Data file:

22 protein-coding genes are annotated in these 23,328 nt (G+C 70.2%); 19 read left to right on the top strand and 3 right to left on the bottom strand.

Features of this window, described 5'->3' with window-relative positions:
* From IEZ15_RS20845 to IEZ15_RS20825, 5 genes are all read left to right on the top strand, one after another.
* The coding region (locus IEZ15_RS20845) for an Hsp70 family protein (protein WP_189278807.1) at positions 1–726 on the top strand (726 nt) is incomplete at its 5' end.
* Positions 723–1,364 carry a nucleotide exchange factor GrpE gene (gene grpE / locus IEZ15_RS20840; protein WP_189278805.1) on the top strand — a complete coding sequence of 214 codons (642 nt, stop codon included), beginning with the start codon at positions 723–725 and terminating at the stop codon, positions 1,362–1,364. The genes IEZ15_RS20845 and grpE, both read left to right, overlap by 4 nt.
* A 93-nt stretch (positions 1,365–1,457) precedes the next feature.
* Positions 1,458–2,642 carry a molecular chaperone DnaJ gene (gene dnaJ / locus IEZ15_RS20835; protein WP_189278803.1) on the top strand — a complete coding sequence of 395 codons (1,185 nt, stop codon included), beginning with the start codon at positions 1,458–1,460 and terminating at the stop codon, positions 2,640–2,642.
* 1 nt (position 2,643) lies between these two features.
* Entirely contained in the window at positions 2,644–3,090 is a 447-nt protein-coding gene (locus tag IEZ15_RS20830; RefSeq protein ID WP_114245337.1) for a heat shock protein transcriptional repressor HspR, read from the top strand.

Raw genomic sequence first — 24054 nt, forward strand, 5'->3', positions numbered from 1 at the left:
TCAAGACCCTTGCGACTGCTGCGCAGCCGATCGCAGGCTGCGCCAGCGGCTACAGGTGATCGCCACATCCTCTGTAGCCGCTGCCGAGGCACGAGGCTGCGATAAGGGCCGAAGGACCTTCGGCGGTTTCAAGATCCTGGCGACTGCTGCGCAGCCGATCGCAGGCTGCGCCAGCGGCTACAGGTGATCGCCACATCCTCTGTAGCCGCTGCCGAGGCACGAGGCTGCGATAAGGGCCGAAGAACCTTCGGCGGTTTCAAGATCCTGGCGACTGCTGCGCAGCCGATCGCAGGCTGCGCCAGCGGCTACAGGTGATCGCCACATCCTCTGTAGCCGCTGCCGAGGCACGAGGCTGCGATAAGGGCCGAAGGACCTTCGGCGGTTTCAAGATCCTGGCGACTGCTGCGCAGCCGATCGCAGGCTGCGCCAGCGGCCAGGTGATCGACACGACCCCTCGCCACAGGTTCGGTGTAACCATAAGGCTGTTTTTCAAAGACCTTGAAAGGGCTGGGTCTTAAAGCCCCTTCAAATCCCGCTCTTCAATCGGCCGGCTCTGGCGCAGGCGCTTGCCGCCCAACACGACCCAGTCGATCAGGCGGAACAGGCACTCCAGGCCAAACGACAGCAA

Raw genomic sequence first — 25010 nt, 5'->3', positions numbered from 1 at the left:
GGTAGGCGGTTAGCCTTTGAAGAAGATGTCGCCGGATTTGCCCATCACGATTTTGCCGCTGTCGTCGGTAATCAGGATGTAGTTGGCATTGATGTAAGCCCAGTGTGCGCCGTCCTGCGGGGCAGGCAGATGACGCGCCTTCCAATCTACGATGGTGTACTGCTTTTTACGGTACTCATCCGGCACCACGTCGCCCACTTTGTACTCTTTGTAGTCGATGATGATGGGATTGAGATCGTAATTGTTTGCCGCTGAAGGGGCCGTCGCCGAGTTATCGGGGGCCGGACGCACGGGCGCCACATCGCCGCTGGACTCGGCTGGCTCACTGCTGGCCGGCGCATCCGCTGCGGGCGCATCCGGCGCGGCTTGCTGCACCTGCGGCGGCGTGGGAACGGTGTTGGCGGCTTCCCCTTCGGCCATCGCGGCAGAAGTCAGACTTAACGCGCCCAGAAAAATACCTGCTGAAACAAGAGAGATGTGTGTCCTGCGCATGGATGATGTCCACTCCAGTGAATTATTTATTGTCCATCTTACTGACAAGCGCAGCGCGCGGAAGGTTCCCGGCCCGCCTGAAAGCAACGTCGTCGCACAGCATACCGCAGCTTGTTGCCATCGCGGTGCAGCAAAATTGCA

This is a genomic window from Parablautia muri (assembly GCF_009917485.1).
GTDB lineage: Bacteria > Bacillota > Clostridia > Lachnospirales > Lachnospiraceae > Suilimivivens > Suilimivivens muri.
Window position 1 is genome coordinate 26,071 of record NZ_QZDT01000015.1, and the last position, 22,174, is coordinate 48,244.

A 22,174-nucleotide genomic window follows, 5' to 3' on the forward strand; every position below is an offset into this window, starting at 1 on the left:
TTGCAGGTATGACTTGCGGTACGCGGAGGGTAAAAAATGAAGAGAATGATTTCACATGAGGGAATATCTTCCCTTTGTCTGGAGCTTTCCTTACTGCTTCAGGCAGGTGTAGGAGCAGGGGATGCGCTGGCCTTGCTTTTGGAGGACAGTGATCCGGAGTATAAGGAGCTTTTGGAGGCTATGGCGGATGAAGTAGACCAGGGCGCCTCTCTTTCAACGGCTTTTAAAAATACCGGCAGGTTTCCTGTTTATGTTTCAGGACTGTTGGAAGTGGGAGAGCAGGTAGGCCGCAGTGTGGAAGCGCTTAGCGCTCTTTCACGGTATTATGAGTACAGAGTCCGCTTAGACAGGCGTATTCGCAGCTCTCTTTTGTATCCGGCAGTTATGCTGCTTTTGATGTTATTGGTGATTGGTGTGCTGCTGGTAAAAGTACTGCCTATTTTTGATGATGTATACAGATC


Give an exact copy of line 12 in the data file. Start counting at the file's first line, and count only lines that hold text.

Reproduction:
Raw genomic sequence first — 25010 nt, 5'->3', positions numbered from 1 at the left: